Learnings, partnership and collaboration for a safe digital future

Safe Online joins ECPAT and other partners to host a Regional Workshop to promote collective action to end child sexual exploitation and abuse in Southeast Asia and the Pacific

There is growing momentum and positive development of progressive child protection frameworks in Asia. In November 2019, ASEAN adopted the Declaration on the Protection of Children from All Forms of Online Exploitation and Abuse in ASEAN, followed by the Regional Plan of Action for the Protection of Children from All Forms of Online Exploitation and Abuse in ASEAN. These together with two regional guidelines for Comprehensive National Legislation Against All Forms of Online Child Sexual Exploitation and Abuse and Provision of Protective and Support Services for All Child Victims and Children in Contact with the Law, launched at the 2nd Annual ASEAN ICT Forum on Child Online Protection in November 2023, have created a movement to strengthen regional coordination to prevent and response to online child sexual exploitation and abuse in ASEAN.  

Safe Online funded Disrupting Harm research project jointly implemented by ECPAT International, INTERPOL, and UNICEF Office of Research – Innocenti has been significant in contributing to this momentum by generating unique insights on how online child sexual exploitation and abuse (CSEA) is manifesting in 13 countries – including Cambodia, Indonesia, Malaysia, The Philippines, Thailand, and Viet Nam – and providing tailored roadmaps for countries to strengthen their prevention and response systems. The results are ground-breaking and are complemented with conversations with survivors in 12 countries, including Malaysia, Cambodia, and South Korea.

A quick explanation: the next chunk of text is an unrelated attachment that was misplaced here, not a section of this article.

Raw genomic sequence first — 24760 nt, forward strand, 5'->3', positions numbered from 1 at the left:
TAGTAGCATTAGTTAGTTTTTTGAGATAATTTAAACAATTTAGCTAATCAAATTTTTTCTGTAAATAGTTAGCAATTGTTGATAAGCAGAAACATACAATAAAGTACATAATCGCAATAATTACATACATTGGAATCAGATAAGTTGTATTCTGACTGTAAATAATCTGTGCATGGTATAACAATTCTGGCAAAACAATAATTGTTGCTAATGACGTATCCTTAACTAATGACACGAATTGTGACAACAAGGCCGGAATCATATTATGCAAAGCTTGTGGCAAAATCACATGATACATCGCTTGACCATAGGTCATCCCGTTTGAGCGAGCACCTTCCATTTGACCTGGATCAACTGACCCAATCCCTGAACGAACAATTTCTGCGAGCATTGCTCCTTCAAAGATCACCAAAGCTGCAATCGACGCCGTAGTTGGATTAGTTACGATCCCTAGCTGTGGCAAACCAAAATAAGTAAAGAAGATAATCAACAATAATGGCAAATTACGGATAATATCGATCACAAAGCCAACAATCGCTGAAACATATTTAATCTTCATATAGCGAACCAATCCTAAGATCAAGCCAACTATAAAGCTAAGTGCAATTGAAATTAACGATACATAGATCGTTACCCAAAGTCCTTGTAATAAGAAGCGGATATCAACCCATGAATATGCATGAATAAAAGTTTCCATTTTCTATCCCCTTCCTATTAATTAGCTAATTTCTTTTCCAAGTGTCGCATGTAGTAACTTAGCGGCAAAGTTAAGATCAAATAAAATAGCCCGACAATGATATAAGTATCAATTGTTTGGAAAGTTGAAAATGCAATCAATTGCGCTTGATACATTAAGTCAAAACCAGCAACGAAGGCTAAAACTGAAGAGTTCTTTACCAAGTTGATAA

The regional workshop will build upon the above-mentioned momentum, The two day workshop on March 5 and 6 led by ECPAT International along with partners like Safe Online is aimed at sharing experiences and lessons learned in combatting CSEA and strengthening the capacity of practitioners in identifying the best approaches on how to strategically engage with their governments and to support the global advocacy efforts to address this crime.   

The ECPAT Regional Workshop will be followed by a day long Safe Online Regional Network Forum on March 7. Bringing together 20 grantees and implementing partners directly working in the region with a particular focus in 8 countries (Cambodia, Indonesia, Malaysia, Australia, New Zealand, Thailand, The Philippines and Viet Nam) the Forum will offer a space in which a group of selected grantees can connect and learn from each other and co-create a body of collaborative knowledge and solutions to tackle online child sexual exploitation and abuse in the context of other forms of violence against children.

Learn more about select grantees participating in the Safe Online Network Forum and their projects

UNICEF  Indonesia and the Ministry of Women’s Empowerment and Child Protection, Indonesia launched a national campaign #JagaBareng (“caring together”) to raise public awareness on online CSEA.

International Justice Mission